Early variable scopes had three-times ranges (top magnification three times the bottom). Six-and eight-times ranges now tempt shooters, few of whom need spin a power dial that far. Distant steel rewards magnification. I used a fixed 20X for years. It would serve well for PRS matches now. Hunting, you may want a 3X in cover, the precision of 6X, even 8X at distance. Only twice have I used more power on game.
Optical gurus tell me wide power ranges can require additional lenses to correct for aberrations as each lens works harder. Lenses in six-times scopes travel twice as far as in three-times, so parts variations can have twice the effect.
“Tolerances run to half a thousandth for erector cams,” says a Leupold engineer. “Vignetting increases. Sharp focus becomes hard to maintain; parallax hard to control. Costs climb.”
Fast-focus eyepieces are becoming standard, like seatbelts in automobiles. Presumably, you’ll not need either often. An eyepiece focuses the reticle to your eye; you re-set it only when age changes your vision.
Big front (objective) glass boosts resolution, but not noticeably over smaller lenses of like quality. They add brightness only at high magnification and in dim conditions. Exit pupil, the diameter of the light shaft reaching your eye, is a ratio: lens diameter in mm divided by magnification. A 42mm lens at 6X has a 7mm EP—roughly your eye’s maximum dilation at night. At noon, your eye can’t use that much light. Reducing magnification hikes EP without adding the bulk, weight, and expense imposed by big glass.
Scope tubes of great girth (34mm to 40mm) offer little benefit and require costly rings. They’re heavy, too. A Swarovski dS 5-25×52 with a 40mm tube weighs 38 ounces. A 34mm Vortex Razor HD 4.5-27×56 scales 48 ounces.
Trajectory-matched elevation dials cut and scribed for specific loads let you “dial the distance.” Lasering a target at 600 yards, you dial to “6” and hold for center. Some scopes are now offered with one custom TM dial. W/E dials with zero stops and rotation indicators are helpful in long-range matches.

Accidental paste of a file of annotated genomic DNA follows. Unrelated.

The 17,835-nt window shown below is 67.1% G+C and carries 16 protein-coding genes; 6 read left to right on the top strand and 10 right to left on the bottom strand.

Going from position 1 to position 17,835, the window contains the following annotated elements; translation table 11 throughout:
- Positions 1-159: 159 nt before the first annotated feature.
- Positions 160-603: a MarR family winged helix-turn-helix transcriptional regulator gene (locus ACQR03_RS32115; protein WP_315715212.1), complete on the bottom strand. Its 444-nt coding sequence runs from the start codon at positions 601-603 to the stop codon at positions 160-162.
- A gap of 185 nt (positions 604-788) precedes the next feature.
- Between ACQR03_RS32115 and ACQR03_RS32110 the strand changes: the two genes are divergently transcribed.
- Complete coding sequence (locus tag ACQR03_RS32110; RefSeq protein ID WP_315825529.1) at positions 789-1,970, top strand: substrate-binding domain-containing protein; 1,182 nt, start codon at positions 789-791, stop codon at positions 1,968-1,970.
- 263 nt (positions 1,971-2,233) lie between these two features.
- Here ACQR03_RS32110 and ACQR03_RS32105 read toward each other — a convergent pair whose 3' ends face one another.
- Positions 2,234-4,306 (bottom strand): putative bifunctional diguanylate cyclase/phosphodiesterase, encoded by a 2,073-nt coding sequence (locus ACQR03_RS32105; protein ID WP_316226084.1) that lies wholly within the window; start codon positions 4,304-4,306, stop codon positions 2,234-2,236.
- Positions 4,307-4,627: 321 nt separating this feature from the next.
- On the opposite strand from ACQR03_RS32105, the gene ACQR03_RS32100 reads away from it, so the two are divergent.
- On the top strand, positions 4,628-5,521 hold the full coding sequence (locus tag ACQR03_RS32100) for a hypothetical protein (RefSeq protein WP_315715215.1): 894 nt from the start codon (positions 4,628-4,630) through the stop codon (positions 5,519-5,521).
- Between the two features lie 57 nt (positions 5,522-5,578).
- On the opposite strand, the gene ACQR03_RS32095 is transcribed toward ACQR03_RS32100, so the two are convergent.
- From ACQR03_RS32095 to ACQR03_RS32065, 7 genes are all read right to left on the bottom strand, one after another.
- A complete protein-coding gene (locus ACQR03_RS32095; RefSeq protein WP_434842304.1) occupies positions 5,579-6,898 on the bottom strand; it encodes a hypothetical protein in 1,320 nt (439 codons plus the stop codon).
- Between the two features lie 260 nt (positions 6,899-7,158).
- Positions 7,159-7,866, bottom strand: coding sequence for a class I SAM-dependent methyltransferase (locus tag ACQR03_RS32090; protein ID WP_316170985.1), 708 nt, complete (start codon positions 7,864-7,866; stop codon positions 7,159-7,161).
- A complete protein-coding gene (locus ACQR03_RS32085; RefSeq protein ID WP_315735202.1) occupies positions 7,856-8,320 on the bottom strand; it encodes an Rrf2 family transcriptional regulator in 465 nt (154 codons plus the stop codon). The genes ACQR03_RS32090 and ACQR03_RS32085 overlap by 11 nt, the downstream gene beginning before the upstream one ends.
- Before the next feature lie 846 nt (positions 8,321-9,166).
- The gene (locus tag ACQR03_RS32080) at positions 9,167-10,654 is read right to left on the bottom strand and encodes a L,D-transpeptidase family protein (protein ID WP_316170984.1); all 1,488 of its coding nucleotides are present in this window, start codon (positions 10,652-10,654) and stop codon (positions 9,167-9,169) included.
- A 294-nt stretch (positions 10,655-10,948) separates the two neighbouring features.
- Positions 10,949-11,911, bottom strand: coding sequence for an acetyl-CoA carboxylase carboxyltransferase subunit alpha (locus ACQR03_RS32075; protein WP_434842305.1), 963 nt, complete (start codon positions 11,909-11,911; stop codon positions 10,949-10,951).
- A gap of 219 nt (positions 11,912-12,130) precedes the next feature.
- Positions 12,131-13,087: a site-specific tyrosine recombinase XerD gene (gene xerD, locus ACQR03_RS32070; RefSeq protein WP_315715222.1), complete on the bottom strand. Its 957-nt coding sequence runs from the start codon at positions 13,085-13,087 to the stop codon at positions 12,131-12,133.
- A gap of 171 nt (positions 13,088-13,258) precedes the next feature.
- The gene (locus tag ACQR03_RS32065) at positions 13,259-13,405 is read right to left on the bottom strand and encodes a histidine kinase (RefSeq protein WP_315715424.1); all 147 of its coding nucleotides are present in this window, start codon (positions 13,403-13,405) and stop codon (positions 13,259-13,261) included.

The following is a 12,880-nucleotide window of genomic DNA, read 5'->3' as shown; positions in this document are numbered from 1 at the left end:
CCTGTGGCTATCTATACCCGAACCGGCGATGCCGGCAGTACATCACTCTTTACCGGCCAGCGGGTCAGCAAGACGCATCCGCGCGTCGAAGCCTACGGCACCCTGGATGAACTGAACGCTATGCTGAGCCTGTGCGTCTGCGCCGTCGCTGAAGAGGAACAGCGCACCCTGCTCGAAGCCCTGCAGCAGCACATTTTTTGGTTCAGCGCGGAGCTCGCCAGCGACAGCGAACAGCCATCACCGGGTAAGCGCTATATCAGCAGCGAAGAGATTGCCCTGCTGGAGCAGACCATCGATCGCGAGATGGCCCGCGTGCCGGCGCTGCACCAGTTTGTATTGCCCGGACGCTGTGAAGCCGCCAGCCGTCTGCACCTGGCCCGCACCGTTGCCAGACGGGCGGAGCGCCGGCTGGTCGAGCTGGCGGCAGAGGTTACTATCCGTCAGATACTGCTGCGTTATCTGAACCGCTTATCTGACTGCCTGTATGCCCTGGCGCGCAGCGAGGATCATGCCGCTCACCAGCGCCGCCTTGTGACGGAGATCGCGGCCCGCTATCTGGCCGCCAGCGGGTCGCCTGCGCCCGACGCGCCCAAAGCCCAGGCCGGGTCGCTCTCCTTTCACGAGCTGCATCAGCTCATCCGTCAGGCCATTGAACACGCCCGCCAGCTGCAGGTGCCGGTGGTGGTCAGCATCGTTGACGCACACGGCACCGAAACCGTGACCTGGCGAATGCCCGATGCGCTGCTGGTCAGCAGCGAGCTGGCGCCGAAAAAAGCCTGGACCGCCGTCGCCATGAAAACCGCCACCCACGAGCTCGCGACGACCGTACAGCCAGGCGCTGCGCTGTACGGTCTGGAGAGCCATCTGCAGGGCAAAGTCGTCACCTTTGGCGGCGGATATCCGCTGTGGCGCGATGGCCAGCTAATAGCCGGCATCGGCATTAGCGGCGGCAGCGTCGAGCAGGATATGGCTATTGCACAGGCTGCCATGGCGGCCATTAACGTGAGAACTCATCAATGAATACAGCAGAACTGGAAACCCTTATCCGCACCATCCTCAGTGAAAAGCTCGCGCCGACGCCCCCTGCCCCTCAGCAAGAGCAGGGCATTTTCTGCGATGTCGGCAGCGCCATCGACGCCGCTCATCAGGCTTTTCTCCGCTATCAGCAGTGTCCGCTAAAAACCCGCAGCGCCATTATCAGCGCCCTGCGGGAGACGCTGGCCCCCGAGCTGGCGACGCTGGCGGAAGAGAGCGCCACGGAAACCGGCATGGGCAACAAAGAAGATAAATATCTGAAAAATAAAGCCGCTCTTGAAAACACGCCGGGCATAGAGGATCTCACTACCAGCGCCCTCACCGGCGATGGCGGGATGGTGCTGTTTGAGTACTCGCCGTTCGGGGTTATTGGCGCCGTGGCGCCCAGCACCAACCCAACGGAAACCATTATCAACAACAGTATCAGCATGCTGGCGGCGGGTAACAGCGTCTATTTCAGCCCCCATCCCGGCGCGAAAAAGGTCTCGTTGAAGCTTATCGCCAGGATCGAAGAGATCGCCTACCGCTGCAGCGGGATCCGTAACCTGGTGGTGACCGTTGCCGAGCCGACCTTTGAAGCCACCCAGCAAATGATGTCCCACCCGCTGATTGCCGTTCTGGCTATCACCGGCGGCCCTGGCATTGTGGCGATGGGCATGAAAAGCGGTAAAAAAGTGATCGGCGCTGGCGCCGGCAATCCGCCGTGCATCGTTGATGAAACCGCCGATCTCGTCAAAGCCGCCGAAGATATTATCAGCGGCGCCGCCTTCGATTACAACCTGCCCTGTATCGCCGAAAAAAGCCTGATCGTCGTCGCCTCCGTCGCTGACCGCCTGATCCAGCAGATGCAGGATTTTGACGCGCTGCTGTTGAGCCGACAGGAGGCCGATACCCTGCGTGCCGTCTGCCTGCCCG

Range-finding reticles went digital in 2018, when SIG Electro Optics announced its BDX system. First, you transfer ballistic data from a smart-phone app to a BDX Kilo laser rangefinder and “bond” your BDX scope to that rangefinder. Then you can range any target with the Kilo and aim with the lighted dot that appears on the scope’s reticle. As there’s no laser in the scope, BDX is legal for hunting in all states.
Illuminated reticles can speed aim in dark or “busy” cover, but they’re expensive and, excepting Trijicons, require a battery.
An adjustable objective or left-side turret dial corrects for parallax and sharpens target focus at a distance you choose. Most hunting scopes without such an adjustment are set for zero parallax at 150 yards. At other distances, if you move your eye off the scope’s axis, you’ll see target shift behind the reticle. With your eye properly centered, there’s no parallax error at any distance.
Outsourced production in the Far East has greased entry into the scope market and grown scope series within brands. Leupold lists over 60 rifle scopes for hunters. Vortex has 54 catalog pages of scopes.
Retail prices help you comparison-shop, but “street prices” of optics commonly undercut MSRP.
An on-line source recently offered a $1,100 Vortex Razor HD at $900. Bargains abound in the crowded 3-9X arena, where competition is fierce. Not long ago, a $329 Burris Fullfield E1 appeared at under $200.
Mid-priced scopes can offer fine quality and include most features. Buyers are wising up. At a Cabela’s store last year, I counted 180 scopes priced from $50 to $3,000.
“Great optics, those,” said the clerk, nodding to the 13 tagged at over $1,000. “I dust ’em every week.”